Ithaca HOURS are, arguably, the most successful of the local currency experiments of the last two decades. At the height of their popularity in the mid-1990s, perhaps as many as 2,000 of Ithaca and region’s 100,000 residents were buying and selling with HOURS. The high profile of HOURS in the Ithaca community has prompted a series of articles, television news segments and documentaries, primarily for the popular media. Though constituting valuable documentation of an intrinsically interesting phenomenon, these reports has tended to be fragmentary and ahistorical, thus lacking in context in terms of the longitudinal evolution of the Ithaca region’s political economy. The present study attempts to remedy these lacunae in our understanding of the genesis and evolution of Ithaca HOURS by presenting a systematic account of Ithaca’s experiment with local currencies over the past decade and a half through the person of Paul Glover, the individual most closely associated with the founding and developing of HOURS. The article follows the activist career of Glover through the end of 2003, thus placing HOURS in the context of Ithaca’s activist community’s efforts to push the local polity and economy in the direction of ecological sustainability.
Jeffrey Jacob, Merlin Brinkerhoff, Emily Jovic and Gerald Wheatley Volume 8(2004) 3
IJCCR vol 8 (2004) 3 Jacob et al
To cite this article: Jacob, J.; Brinkerhoff, M.; Jovic, E.; Wheatley, G. (2004) ‘HOUR Town – Paul Glover and the Genesis and Evolution of Ithaca HOURS’ International Journal of Community Currency Research 8 <www.ijccr.net> ISSN 1325-9547 http://dx.doi.org/10.15133/j.ijccr.2004.003
The intention underlying this short intervention is to raise questions about the objectives of LETS and what activists are seeking to achieve in their LETS development work. The argument in this paper is that there is a need for those active in developing LETS to critically reflect on what they are seeking to achieve and only then will the role of LETS become clearer.
Graeme Taylor Volume 7(2003) 1
IJCCR Vol 7 (2003) 1 Taylor
To cite this article: Taylor, G. (2003) ‘A Currency for Change? one activist’s personal view of LETS’ International Journal of Community Currency Research 7 <www.ijccr.net> ISSN 1325-9547 http://dx.doi.org/10.15133/j.ijccr.2003.002
The literature dealing with LETS has regarded them primarily as economic associations and, in so doing, may have overlooked other features of LETS that are equally important. This paper aims to rectify some of that neglect by focusing upon the motivational values of LETS members. Whilst it has been recognised that a significant proportion of their membership can be identified as ‘Green’, the radical consequences of this membership has been neither fully recognised nor explored. This paper offers a taxonomy that enables us to locate and classify members’ motivations and does so with particular reference to Green ideals. It argues that to dismiss LETS as simply an expression of an alternative lifestyle may ignore the fact that a significant proportion of members are aware of, and wish to promote, the radical Green potential of these schemes. Given the current lack of practical Green alternatives within social policy this potential should not go unrecognised and the paper is presented as an attempt to open up areas for further debate.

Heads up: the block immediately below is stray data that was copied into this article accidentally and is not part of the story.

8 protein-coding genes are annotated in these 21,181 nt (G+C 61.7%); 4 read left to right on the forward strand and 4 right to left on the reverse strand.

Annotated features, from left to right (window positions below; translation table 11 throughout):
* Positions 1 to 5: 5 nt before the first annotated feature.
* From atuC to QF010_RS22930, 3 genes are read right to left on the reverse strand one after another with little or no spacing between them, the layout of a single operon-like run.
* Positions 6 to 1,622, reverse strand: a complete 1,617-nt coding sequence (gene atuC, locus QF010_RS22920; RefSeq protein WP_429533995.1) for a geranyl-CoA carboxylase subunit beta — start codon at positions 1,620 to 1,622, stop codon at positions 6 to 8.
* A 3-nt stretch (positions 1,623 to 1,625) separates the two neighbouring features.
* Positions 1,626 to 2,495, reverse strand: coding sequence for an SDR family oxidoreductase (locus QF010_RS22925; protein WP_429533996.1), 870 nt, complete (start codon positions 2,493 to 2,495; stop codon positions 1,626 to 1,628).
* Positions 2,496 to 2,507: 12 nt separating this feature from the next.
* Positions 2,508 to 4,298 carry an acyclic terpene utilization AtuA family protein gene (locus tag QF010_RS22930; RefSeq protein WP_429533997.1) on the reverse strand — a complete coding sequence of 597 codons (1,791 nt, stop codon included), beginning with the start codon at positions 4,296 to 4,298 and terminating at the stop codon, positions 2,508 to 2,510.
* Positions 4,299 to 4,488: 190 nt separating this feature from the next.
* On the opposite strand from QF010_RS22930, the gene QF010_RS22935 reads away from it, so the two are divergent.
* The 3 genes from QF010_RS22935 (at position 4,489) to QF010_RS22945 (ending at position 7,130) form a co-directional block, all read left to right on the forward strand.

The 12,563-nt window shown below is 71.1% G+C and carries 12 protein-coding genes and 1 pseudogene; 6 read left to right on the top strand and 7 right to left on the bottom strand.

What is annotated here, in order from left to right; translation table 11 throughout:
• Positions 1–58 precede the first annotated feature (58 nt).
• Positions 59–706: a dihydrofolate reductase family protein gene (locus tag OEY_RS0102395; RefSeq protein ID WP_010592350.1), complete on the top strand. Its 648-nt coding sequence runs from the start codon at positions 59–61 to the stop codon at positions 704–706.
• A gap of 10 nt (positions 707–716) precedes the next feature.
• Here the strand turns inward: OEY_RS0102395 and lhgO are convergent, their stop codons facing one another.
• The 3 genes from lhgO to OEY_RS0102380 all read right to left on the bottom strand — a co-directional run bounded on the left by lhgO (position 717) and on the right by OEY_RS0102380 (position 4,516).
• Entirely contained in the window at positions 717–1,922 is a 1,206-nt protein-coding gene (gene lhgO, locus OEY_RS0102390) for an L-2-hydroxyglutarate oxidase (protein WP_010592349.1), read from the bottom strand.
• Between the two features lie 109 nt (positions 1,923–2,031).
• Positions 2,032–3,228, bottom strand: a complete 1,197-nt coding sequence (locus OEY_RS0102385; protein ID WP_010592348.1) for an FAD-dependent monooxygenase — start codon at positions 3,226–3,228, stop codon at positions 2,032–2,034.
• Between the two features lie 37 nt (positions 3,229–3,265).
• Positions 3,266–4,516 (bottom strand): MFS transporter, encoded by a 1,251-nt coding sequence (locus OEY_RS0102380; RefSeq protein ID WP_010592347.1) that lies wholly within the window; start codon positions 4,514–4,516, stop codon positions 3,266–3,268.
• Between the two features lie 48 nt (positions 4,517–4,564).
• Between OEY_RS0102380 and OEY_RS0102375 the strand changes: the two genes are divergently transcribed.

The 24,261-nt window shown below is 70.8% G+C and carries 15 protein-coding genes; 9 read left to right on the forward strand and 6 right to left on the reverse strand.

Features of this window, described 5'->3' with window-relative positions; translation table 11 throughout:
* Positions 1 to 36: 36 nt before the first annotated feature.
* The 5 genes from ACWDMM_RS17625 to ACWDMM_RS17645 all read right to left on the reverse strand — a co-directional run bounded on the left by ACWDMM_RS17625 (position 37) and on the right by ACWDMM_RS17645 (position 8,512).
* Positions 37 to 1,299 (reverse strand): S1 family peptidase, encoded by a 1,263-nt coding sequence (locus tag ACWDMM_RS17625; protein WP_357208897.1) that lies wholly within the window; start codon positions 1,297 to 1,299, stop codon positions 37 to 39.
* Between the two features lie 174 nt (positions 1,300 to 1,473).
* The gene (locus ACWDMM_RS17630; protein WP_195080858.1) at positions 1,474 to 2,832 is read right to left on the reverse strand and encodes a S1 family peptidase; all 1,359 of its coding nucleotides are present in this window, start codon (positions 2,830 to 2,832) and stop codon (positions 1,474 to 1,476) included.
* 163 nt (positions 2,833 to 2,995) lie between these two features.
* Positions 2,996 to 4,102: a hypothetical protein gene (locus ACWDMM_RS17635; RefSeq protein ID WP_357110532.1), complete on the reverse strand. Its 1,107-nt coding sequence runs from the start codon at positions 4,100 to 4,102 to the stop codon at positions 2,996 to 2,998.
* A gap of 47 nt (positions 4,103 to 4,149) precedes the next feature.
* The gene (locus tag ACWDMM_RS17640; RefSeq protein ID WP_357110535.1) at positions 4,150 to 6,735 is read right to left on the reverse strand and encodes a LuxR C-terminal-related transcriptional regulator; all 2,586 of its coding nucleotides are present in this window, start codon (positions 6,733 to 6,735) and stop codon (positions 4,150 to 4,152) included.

Caron Caldwell Volume 4(2000) 1
IJCCR Vol 4 (2000) 1 Caldwell
To cite this article: Caldwell, C. (2000) ‘Why Do People Join Local Exchange Trading Systems?’ International Journal of Community Currency Research 4 <www.ijccr.net> ISSN 1325-9547 http://dx.doi.org/10.15133/j.ijccr.2000.006
Research from New Zealand, Australia and the UK has shown that LETSystems in many instances are dominated by “greens”. This paper presents the results from a survey of four Norwegian LETSystems. The findings show that the situation in these LETSystems is, to a large extent, similar. Members are generally politically radical, and seem to have joined LETS primarily for environmental/ideological reasons. Most have full-time employment, are rather well off in economic terms, and a vast majority have university education. The paper concludes that although such a biased membership profile theoretically hinders full achievement of the aims of LETS, it may be a necessary first step towards more widespread success.
Even Gran Volume 2(1998) 3
IJCCR Vol 2 (1998) 3 Gran
To cite this article: Gran, E. (1998) ‘Green Domination In Norwegian LETSystems: Catalyst For Growth Or Constraint On Development?’ International Journal of Community Currency Research 2 <www.ijccr.net> ISSN 1325-9547 http://dx.doi.org/10.15133/j.ijccr.1998.003
The broad-scale adoption of local currencies by communities around the world has brought with it an equally broad interpretation of the economic principles which govern its operation. Many activists perceive LETS as a form of exchange which promotes abundance within a community. In the face of such a perception though many users experience difficulty in spending their local currency. This paper analyses this disjunction by focusing upon Marx’s conception of use value and exchange value to examine the form of exchange which LETS represents. This interpretation of the structure of LETS is compared with the perceptions which many LETS activists hold about LETS’ exchange form. A case study of a demised LETSystem supports the conclusion that, as a type of money, LETS must conform to well established economic ‘laws’ which identify monetary super-abundance with economic demise.
Mark Jackson Volume 1(1997) 2
IJCCR Vol 1 (1997) 2 Jackson
To cite this article: Jackson, M. (1997) ‘The problem of over-accumulation: examining and theorising the structural form of LETS’ International Journal of Community Currency Research 1 <www.ijccr.net> ISSN 1325-9547 http://dx.doi.org/10.15133/j.ijccr.1997.003